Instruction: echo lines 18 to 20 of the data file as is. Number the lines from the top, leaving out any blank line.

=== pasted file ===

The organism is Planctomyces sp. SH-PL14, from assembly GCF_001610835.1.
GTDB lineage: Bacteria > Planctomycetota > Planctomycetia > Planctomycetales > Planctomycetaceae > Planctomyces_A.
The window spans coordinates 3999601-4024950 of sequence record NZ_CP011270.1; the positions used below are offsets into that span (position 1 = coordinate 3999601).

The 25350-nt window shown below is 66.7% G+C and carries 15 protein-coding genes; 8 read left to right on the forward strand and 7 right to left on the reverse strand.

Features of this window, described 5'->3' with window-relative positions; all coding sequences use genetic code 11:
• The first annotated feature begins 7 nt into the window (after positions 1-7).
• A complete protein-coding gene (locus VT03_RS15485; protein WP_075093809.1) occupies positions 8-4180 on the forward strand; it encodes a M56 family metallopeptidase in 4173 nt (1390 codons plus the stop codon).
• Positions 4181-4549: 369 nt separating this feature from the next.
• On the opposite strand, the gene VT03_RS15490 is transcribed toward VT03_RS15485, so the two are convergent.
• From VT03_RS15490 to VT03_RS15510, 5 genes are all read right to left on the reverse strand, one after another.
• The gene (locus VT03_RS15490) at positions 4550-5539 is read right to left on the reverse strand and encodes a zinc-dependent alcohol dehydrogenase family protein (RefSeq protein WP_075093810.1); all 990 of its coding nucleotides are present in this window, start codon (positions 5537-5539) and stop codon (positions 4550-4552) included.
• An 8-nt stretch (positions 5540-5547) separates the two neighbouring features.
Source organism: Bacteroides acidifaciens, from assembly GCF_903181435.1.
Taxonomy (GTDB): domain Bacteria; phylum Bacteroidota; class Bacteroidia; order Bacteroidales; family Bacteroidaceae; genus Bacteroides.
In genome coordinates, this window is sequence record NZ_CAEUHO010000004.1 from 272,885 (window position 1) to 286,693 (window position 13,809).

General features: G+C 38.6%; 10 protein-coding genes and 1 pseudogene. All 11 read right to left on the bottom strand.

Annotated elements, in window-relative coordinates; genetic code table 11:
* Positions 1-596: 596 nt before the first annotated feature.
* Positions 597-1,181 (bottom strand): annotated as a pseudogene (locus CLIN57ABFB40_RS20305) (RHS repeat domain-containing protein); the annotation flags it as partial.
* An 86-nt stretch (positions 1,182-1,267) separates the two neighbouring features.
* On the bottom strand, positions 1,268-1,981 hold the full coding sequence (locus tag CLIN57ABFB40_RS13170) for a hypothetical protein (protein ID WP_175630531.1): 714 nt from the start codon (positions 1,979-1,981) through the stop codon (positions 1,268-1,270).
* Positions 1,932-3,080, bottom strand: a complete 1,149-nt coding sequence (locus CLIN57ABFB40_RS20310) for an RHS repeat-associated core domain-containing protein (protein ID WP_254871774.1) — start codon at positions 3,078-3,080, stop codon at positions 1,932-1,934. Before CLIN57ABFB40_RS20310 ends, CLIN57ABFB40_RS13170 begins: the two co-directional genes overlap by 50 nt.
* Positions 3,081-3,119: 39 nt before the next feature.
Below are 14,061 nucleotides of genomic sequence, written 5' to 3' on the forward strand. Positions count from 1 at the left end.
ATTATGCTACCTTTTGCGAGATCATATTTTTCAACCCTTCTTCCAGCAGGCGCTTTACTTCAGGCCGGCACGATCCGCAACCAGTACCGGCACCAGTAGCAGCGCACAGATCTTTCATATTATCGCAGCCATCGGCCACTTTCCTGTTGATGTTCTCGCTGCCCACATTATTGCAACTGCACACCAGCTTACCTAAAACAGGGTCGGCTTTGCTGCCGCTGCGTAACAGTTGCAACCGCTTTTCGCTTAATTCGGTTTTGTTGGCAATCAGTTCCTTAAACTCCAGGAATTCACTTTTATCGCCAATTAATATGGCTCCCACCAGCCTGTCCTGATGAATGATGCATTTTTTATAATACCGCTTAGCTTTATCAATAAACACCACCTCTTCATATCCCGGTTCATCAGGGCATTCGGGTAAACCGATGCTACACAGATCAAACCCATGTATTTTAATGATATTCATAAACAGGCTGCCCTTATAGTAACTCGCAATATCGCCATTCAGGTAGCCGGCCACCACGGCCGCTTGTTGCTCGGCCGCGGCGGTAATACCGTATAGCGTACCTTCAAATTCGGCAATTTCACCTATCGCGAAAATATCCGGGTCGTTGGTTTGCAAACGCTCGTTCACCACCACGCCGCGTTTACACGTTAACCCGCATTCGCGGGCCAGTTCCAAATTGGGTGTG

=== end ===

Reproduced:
* Positions 1-596: 596 nt before the first annotated feature.
* Positions 597-1,181 (bottom strand): annotated as a pseudogene (locus CLIN57ABFB40_RS20305) (RHS repeat domain-containing protein); the annotation flags it as partial.
* An 86-nt stretch (positions 1,182-1,267) separates the two neighbouring features.